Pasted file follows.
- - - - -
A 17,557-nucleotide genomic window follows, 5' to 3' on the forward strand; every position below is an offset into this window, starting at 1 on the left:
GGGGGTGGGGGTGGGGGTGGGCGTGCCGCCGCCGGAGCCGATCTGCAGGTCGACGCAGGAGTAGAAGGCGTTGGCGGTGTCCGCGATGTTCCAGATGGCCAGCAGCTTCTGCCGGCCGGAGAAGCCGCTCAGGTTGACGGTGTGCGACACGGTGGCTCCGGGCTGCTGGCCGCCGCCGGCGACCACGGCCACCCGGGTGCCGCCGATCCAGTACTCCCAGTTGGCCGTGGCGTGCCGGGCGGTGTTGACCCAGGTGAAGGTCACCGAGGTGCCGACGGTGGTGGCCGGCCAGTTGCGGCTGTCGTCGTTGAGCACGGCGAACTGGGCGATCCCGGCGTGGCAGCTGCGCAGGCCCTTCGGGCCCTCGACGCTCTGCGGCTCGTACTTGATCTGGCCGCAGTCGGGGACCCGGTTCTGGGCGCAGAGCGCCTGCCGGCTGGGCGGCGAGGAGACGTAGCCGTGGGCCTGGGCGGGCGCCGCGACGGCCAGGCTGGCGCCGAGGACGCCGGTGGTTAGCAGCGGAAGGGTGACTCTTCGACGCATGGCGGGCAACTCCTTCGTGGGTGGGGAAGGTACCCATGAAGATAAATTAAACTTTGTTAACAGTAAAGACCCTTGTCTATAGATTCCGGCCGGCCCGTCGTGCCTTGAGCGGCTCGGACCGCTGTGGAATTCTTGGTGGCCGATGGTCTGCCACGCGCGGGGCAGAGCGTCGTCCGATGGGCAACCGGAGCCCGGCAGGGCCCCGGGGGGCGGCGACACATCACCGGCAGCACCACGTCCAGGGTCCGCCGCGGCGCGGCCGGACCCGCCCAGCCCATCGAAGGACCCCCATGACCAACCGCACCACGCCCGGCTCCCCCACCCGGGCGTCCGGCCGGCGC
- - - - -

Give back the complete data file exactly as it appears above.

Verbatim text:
A 17,557-nucleotide genomic window follows, 5' to 3' on the forward strand; every position below is an offset into this window, starting at 1 on the left:
GGGGGTGGGGGTGGGGGTGGGCGTGCCGCCGCCGGAGCCGATCTGCAGGTCGACGCAGGAGTAGAAGGCGTTGGCGGTGTCCGCGATGTTCCAGATGGCCAGCAGCTTCTGCCGGCCGGAGAAGCCGCTCAGGTTGACGGTGTGCGACACGGTGGCTCCGGGCTGCTGGCCGCCGCCGGCGACCACGGCCACCCGGGTGCCGCCGATCCAGTACTCCCAGTTGGCCGTGGCGTGCCGGGCGGTGTTGACCCAGGTGAAGGTCACCGAGGTGCCGACGGTGGTGGCCGGCCAGTTGCGGCTGTCGTCGTTGAGCACGGCGAACTGGGCGATCCCGGCGTGGCAGCTGCGCAGGCCCTTCGGGCCCTCGACGCTCTGCGGCTCGTACTTGATCTGGCCGCAGTCGGGGACCCGGTTCTGGGCGCAGAGCGCCTGCCGGCTGGGCGGCGAGGAGACGTAGCCGTGGGCCTGGGCGGGCGCCGCGACGGCCAGGCTGGCGCCGAGGACGCCGGTGGTTAGCAGCGGAAGGGTGACTCTTCGACGCATGGCGGGCAACTCCTTCGTGGGTGGGGAAGGTACCCATGAAGATAAATTAAACTTTGTTAACAGTAAAGACCCTTGTCTATAGATTCCGGCCGGCCCGTCGTGCCTTGAGCGGCTCGGACCGCTGTGGAATTCTTGGTGGCCGATGGTCTGCCACGCGCGGGGCAGAGCGTCGTCCGATGGGCAACCGGAGCCCGGCAGGGCCCCGGGGGGCGGCGACACATCACCGGCAGCACCACGTCCAGGGTCCGCCGCGGCGCGGCCGGACCCGCCCAGCCCATCGAAGGACCCCCATGACCAACCGCACCACGCCCGGCTCCCCCACCCGGGCGTCCGGCCGGCGC